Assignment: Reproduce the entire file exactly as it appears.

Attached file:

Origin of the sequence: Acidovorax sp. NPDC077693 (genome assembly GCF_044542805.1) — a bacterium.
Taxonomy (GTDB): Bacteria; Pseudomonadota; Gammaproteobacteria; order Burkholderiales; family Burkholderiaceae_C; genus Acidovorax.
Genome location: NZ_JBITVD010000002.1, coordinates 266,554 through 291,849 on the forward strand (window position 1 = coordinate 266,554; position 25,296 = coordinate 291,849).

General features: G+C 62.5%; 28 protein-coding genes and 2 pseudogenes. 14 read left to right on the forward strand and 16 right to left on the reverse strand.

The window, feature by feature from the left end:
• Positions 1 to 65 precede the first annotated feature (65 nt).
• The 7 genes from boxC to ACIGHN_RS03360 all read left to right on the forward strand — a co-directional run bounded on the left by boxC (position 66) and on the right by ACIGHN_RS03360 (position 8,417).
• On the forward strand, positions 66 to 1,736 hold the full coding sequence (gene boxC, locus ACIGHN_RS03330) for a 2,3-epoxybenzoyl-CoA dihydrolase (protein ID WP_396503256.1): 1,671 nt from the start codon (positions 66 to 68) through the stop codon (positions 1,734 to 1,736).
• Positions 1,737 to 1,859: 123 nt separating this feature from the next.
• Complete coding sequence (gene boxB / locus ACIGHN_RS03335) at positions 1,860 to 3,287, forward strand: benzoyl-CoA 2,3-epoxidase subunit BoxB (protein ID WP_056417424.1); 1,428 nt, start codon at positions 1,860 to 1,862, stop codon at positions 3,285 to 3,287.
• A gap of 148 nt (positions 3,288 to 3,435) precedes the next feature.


Origin of the sequence: Acidovorax sp. NPDC077693 (genome assembly GCF_044542805.1) — a bacterium.
Taxonomy (GTDB): Bacteria; Pseudomonadota; Gammaproteobacteria; order Burkholderiales; family Burkholderiaceae_C; genus Acidovorax.
Genome location: NZ_JBITVD010000002.1, coordinates 266,554 through 291,849 on the forward strand (window position 1 = coordinate 266,554; position 25,296 = coordinate 291,849).

General features: G+C 62.5%; 28 protein-coding genes and 2 pseudogenes. 14 read left to right on the forward strand and 16 right to left on the reverse strand.

The window, feature by feature from the left end:
• Positions 1 to 65 precede the first annotated feature (65 nt).
• The 7 genes from boxC to ACIGHN_RS03360 all read left to right on the forward strand — a co-directional run bounded on the left by boxC (position 66) and on the right by ACIGHN_RS03360 (position 8,417).
• On the forward strand, positions 66 to 1,736 hold the full coding sequence (gene boxC, locus ACIGHN_RS03330) for a 2,3-epoxybenzoyl-CoA dihydrolase (protein ID WP_396503256.1): 1,671 nt from the start codon (positions 66 to 68) through the stop codon (positions 1,734 to 1,736).
• Positions 1,737 to 1,859: 123 nt separating this feature from the next.
• Complete coding sequence (gene boxB / locus ACIGHN_RS03335) at positions 1,860 to 3,287, forward strand: benzoyl-CoA 2,3-epoxidase subunit BoxB (protein ID WP_056417424.1); 1,428 nt, start codon at positions 1,860 to 1,862, stop codon at positions 3,285 to 3,287.
• A gap of 148 nt (positions 3,288 to 3,435) precedes the next feature.